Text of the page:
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Here’s how a Microsoft press release described the Tablet PC:

The size of a legal notepad and half the weight of most of today’s laptop PCs, the Tablet PC is a full-powered, full-featured PC that runs Windows XP and combines the power of desktop computing with the flexibility and portability of a pen and paper notepad.

It was touted to run Autodesk’s CAD software, versions of Microsoft Office, and Groove, collaboration software which Microsoft bought from Ray Ozzie, the creator of Lotus Notes. The press release also noted that in his presentation, Gates:

emphasized that because it runs Windows XP, the Tablet PC is a fully-fledged, secure Microsoft .NET client machine that natively supports the .NET Framework.

All that tells you all you need to know about why the Tablet PC died. Rather than envision what people would really want to do with a tablet and then design the hardware for that, Microsoft instead force-fit Windows XP onto it. Windows XP was a great desktop operating system, but it was bloated overkill for a tablet.

Microsoft also decided that people would want to do the exact same things with a Tablet PC as they would with a desktop or a laptop. Here’s what Gates said at the announcement:

“The Tablet takes cutting-edge PC technology and makes it available wherever you want it, which is why I’m already using a Tablet as my everyday computer. It’s a PC that is virtually without limits — and within five years I predict it will be the most popular form of PC sold in America.”

Because Microsoft envisioned it as a full-fledged PC and equipped it accordingly, it was expensive — typically $2,000 or more. Despite that price tag, it couldn’t really replace a desktop or laptop. It only found use in niche markets.

There were other problems as well. As TabTimes notes, the heavy use of a stylus was also a mistake.

Steve Jobs recognized that the tablet should be a consumer device and not a replacement for a desktop or laptop PC. He saw that it would require a different operating system, one designed for tablets, not traditional computers.

Will Microsoft learn from its mistakes when it releases tablets based on Windows 8? It’s not quite clear yet. The Windows 8 metro interface is well-suited for tablets, although the Windows 8 Desktop isn’t. If Windows 8 tablets are essentially hybrid tablet-PCs, it’s unlikely they’ll succeed.

iPhone 4S battery issue reminiscent of ‘antennagate’

Written by nancy@freetrainingkey.com
November 1st, 2011

commentary Apple’s silence on a problem that appears to be affecting a number of iPhone 4S users is bringing back memories of last year’s “antennagate,” something that could give hope to those expecting a fix.

As noted last week, users have flocked to Apple’s support site to complain about lower than advertised battery life on the new phone, which went on sale in mid-October.

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On paper, the new phone beats out its predecessor by one hour of 3G talk time, yet falls 100 hours shorter when it comes to standby–the time a phone will continue to run when not being used for phone calls or other functions. But affected users say Apple’s numbers are far too generous, with fully charged devices running out of juice during the course of a workday, even with minimal use.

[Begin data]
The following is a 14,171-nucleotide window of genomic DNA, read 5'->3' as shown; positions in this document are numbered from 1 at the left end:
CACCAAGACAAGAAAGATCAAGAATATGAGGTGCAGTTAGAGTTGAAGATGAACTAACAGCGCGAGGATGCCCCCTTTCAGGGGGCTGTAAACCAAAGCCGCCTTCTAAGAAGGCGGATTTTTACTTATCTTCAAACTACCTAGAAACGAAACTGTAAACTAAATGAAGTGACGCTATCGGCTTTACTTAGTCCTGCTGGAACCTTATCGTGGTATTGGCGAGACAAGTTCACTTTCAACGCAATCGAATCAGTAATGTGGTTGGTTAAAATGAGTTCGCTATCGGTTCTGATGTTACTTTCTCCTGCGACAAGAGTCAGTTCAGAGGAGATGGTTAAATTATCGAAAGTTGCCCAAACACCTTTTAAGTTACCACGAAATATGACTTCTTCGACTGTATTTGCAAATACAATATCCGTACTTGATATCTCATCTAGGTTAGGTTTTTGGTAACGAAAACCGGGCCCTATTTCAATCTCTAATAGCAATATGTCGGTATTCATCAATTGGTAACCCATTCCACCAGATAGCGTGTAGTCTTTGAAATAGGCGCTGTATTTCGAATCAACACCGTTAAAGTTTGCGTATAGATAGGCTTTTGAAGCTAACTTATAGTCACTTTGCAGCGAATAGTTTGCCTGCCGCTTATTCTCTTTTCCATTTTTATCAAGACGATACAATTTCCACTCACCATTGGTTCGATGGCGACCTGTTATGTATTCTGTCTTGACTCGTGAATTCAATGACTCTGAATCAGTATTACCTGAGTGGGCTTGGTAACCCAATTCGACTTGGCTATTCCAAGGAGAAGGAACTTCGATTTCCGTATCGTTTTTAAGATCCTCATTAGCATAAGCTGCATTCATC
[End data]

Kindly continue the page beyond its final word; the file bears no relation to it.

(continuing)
Despite what’s now a 170-page support forum thread (among several others like it 1, 2, 3), and a number of media stories on the matter, Apple has refrained from weighing in to users or to press.

Why is that? Look no further than what happened when users took aim at the iPhone 4’s antenna design last year. Owners posted videos holding the phone tightly, showing that it would eventually lose some reception, something that was criticized as being a hardware flaw. Apple did not weigh in on the matter for three weeks, deciding instead to hold a press conference to address what had been dubbed “antennagate” with a sea of data to show that other phones had similar issues.

Is it too soon to classify Apple’s lack of reaction this time around to what happened last year around the iPhone 4 antenna? Not necessarily.

First off, this is affecting some users with the iPhone 4 as well as those with Apple’s newer iPhone 4S. In those cases it can be assumed that the culprit is iOS 5, a major software release Apple put out just ahead of the iPhone 4S hitting shelves that adds on a number of new features to the iPhone 3GS and iPhone 4 hardware.

So does that mean the software is half-baked? The run up to its release would suggest otherwise. Apple spent a considerable amount of time in near-public testing before delivering it to users (seven beta versions for developers, in fact), all inside a four-month span. That said, it’s not without some bugs.

Looking at the iPhone 4S specifically, it’s easy to wonder if it’s the hardware that’s slurping the battery life away. New to the 4S is a dual-core processor, a first for an iPhone, though not a first for an Apple device, with the iPad 2 jumping to Apple’s A5 processor earlier this year. A teardown by iFixit shortly after the iPhone 4S’ release showed it to be the very same processor that’s in the iPad 2, though running at a lower speed to save energy.

Does that really hold up as something to point a finger at though? During Apple’s iPhone 4S unveiling, Phil Schiller, Apple’s senior vice president of Worldwide Product Marketing, suggested otherwise, saying the company had not only matched the battery life of the previous model but beaten it in some cases. “You would think if you put a processor that powerful inside a super thin phone, one of the things you’re going to trade off is battery life. But the hardware and software teams have worked really hard to get industry leading battery life as well,” he said.